Unravelling conspiracies, contradictions in J&K

Col J P Singh
The Princely State of J&K has been the playground of the British ‘Great Game’ since its inception. That is the sad story of J&K, which has been projected to the world differently by different historians. While doing so, they have obviously catered to the interest of powers that were influencing the geo-politics of the sub-continent. Worst of all is the misrepresentation of the facts of circumstances and events of accession of J&K after the partition of India in 1947. Untold stories of the valour of Dogras of J&K and the conspiracies and betrayal of J&K by various national and international forces before and during the accession are now out in the open with the release of this book.
History, as is known, remains prone to the vagaries of human understanding. Historic distortions are invariably the outcome of such limitations. This book is written by Maj Gen Goverdhan Singh Jamwal, the first and the last General of the Indian Army from the State Forces, and Col Ajay Raina, an accomplished author and military historian.
Both are proud sons of the soil. Between them, they are beneficiaries of ancestry and lineage. They are the seekers of the truth from peers of eternity and themselves privy to the events which led to the making of history of J&K. Such a background adds authenticity to the duo that many of the acclaimed historians simply lack. The authors have indeed gone into deep and detailed documentary research and oral narrations in compiling this compendium; no doubts then that this book can be treated as a Bible of the sort on the history of J&K, for the posterity.
Authentic details of the tactical battles fought by a handful of men to blunt the attacks of hordes of invaders, which is no less than the valour of the battle of Saragarhi, will certainly be an eye-opener of the readers of this book, much like me despite being a student of military history,which has also been endorsed by Dr Karan Singh in his Foreword of this book by words like, “Brig Rajinder Singh with few gallant Dogras saved Kashmir from the British engineered Pakistani invasion named ‘Operation Gulmarg’ launched on 22 October 1947. Had they not held on to the last man and the last bullet, the State would have been lost”. Holding on to the last bullet, easier said than done, will be clearer after reading this book. Tears will roll for their commitment to the command of their Commander Brig Rajinder Singh, the Saviour of Kashmir.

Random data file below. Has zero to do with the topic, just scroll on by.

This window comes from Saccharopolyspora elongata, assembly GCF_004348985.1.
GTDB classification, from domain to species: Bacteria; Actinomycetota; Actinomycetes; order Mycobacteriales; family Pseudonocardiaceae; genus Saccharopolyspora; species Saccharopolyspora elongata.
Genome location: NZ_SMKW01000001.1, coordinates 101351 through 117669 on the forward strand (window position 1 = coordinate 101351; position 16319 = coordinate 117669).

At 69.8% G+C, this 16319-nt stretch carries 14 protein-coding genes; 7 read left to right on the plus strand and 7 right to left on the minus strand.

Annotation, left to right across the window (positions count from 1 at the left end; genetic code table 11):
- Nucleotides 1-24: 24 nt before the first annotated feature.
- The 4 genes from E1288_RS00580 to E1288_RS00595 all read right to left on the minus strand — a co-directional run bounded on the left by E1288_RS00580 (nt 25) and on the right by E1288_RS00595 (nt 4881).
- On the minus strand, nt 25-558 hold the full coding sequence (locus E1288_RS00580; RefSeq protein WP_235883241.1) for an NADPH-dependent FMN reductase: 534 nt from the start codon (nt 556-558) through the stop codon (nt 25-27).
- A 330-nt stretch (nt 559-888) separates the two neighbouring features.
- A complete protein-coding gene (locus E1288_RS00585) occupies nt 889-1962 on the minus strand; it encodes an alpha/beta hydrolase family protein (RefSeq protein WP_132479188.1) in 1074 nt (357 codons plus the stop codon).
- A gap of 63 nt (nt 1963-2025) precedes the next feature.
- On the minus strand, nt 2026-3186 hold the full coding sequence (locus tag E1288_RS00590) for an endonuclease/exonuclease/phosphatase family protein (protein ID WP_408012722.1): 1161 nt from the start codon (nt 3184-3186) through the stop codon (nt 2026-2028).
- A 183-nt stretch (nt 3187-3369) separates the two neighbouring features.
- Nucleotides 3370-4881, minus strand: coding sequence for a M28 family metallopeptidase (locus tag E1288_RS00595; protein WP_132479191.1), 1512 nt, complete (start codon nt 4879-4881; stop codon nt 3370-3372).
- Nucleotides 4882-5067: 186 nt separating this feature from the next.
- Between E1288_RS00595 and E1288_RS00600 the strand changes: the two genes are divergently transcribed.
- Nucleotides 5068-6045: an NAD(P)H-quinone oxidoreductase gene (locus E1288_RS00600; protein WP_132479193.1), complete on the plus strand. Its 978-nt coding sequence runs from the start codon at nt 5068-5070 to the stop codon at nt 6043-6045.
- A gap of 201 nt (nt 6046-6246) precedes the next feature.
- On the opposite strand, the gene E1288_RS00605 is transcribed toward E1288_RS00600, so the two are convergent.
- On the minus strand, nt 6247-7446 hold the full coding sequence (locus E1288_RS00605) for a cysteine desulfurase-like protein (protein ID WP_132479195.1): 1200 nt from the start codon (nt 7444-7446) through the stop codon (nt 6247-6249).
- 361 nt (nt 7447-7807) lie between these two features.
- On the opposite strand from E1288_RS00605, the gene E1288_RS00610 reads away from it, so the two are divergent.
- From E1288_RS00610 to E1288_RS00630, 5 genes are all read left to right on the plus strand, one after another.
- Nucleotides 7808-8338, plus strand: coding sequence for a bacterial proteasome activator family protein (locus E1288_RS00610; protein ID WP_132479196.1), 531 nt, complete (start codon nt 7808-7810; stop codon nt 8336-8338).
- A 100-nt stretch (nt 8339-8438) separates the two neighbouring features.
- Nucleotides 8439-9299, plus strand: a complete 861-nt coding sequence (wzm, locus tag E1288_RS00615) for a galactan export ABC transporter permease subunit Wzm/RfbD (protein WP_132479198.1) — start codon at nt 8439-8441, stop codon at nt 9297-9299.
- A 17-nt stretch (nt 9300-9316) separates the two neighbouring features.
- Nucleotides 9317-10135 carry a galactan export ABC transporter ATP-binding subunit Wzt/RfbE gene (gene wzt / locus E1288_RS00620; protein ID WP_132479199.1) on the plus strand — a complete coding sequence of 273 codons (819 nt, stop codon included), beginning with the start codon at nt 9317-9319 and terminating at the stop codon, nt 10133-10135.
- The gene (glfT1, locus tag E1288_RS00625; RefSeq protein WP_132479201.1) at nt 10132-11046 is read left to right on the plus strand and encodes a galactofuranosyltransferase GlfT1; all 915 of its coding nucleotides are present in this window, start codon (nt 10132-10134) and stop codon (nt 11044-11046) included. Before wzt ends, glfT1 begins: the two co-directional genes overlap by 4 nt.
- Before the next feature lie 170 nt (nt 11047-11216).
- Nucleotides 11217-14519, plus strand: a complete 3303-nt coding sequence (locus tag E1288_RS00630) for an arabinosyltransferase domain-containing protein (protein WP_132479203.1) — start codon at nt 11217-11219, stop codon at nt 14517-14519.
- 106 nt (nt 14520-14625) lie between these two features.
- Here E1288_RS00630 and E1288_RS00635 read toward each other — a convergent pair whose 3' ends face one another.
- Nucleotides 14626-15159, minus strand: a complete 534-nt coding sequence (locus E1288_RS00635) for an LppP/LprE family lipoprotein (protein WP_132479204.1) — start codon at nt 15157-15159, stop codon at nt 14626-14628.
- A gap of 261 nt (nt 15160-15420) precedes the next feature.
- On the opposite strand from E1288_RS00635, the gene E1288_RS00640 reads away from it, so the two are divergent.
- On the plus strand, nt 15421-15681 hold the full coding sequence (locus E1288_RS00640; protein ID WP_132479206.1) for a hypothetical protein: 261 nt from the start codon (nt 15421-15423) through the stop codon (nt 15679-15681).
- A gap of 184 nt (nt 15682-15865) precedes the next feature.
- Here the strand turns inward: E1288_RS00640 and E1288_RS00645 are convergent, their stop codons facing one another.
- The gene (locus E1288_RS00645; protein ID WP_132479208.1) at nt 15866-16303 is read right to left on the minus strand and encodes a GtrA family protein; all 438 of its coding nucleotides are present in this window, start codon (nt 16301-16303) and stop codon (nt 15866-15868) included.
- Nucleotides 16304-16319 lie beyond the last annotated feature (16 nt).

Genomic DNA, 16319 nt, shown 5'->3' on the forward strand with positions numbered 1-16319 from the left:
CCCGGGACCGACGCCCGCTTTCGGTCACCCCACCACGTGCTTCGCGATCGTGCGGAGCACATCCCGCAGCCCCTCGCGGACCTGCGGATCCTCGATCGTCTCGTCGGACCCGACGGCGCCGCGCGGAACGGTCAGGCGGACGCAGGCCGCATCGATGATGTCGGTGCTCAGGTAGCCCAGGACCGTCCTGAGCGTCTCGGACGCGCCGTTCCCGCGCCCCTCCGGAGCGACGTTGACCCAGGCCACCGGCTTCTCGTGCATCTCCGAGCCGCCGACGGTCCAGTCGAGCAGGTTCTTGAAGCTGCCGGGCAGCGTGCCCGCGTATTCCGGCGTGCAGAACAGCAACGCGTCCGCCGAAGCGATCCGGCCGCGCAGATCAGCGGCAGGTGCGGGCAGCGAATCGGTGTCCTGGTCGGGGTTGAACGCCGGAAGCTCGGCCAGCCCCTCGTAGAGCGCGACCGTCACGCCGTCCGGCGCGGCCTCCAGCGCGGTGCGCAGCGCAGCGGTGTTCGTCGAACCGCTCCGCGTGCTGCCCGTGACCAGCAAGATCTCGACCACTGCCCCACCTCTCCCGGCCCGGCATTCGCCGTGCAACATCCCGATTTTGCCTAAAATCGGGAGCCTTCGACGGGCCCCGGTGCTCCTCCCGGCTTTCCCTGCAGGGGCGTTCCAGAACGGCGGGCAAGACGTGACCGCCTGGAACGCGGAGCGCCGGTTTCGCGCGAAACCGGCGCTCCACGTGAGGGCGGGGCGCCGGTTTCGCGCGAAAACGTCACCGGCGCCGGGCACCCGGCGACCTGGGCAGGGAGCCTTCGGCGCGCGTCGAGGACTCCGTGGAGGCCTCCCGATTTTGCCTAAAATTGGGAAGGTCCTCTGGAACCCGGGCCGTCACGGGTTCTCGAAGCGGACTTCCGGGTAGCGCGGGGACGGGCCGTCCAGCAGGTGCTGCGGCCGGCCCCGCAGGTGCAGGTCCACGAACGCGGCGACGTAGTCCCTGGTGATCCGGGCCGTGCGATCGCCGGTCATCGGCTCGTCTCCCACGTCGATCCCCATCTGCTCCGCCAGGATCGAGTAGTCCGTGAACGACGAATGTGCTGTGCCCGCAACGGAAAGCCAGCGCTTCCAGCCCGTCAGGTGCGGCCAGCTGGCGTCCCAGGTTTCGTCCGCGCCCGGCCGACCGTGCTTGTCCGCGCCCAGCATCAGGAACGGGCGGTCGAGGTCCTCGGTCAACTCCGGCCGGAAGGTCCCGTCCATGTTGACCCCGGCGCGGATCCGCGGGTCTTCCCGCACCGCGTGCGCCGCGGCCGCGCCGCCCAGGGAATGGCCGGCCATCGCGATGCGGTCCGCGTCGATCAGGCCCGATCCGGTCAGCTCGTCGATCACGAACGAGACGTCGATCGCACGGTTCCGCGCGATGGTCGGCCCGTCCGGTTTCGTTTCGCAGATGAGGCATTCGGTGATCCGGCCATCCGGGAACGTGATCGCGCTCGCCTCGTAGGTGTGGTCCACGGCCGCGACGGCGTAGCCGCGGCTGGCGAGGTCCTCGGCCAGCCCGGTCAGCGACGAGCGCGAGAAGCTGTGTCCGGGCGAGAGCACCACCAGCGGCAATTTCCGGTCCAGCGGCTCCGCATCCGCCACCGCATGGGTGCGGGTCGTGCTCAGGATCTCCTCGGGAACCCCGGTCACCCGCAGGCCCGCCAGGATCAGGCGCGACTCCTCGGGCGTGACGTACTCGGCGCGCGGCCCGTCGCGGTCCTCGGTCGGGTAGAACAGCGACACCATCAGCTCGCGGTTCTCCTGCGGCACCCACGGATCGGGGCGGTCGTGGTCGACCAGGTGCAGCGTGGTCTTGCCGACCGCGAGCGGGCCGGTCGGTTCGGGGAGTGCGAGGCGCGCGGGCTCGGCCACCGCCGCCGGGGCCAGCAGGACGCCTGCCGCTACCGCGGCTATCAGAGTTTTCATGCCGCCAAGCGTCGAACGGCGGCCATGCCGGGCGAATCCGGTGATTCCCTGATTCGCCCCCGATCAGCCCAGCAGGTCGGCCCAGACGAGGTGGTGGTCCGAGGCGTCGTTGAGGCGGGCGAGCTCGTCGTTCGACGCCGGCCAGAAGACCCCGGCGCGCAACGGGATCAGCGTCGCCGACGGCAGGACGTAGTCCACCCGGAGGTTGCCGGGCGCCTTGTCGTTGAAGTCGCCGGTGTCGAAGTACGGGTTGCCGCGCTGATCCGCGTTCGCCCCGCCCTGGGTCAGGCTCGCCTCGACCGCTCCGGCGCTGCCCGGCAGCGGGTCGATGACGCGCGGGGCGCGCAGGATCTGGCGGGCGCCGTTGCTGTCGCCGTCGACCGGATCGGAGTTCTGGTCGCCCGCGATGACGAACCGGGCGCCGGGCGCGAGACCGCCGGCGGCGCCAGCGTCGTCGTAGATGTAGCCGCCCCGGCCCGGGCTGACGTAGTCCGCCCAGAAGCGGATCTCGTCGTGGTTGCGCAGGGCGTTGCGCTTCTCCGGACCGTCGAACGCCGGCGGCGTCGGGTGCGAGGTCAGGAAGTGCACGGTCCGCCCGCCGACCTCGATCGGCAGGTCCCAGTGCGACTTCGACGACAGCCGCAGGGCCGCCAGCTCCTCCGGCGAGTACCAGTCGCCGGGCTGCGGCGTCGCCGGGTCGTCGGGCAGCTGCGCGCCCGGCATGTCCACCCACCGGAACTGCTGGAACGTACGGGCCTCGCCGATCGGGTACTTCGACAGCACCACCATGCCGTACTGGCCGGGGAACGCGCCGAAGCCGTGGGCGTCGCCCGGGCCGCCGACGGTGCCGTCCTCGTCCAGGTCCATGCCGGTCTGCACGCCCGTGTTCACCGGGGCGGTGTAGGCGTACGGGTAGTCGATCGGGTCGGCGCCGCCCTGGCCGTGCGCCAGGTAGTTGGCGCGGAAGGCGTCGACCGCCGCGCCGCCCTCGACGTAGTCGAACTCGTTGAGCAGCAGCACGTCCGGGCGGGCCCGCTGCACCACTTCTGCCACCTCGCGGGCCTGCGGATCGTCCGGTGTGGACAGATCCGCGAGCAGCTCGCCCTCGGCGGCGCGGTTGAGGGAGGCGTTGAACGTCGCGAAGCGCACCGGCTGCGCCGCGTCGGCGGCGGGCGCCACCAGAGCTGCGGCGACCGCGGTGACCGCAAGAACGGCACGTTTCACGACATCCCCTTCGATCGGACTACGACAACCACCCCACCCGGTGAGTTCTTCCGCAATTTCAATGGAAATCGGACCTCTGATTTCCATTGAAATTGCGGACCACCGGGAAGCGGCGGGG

The book was released by Dr Karan Singh on 21 October 2021 in Amar Mahal, the palace where the historic ‘Instrument of Accession’ was signed by Maharaja Hari Singh, handing over the Dogra Empire to India. The occasion was the historic celebration of 229thbirth anniversary of Maharaja Gulab Singh, the founder of the proud Dogra Empire of Jammu, Kashmir, Ladakh, Gilgit, Baltistan, Tibet Ha-both a pleasant coincidence and well-deserved recognition.
Unlike the history of J&K authored by the likes of Christopher Snedden and Alistair Lamb, who wrote about J&K much later than the historical events of the subcontinent affecting the history of J&K,much as hearsay, sitting far away from the place of action; authors of this book, on the contrary, have written it from the place where the monumental events which shaped the history of the sub-continent happened. They have walked over the soil and the stones which have been coloured by the blood of the gallant soldiers who fought for their motherland. It is such history that enables the intelligentsia to draw lessons for a future relevance.
This book contradicts perverted versions of foreign writers with facts, figures and documentary support. As I went through the book, I regretted running after the books of foreign historians to learn the history of my motherland when the entire history was within my easy reach, thus proving, “Gharke Jogi Jogre, Bahir ke Jogi Sidh” attitude of humanity.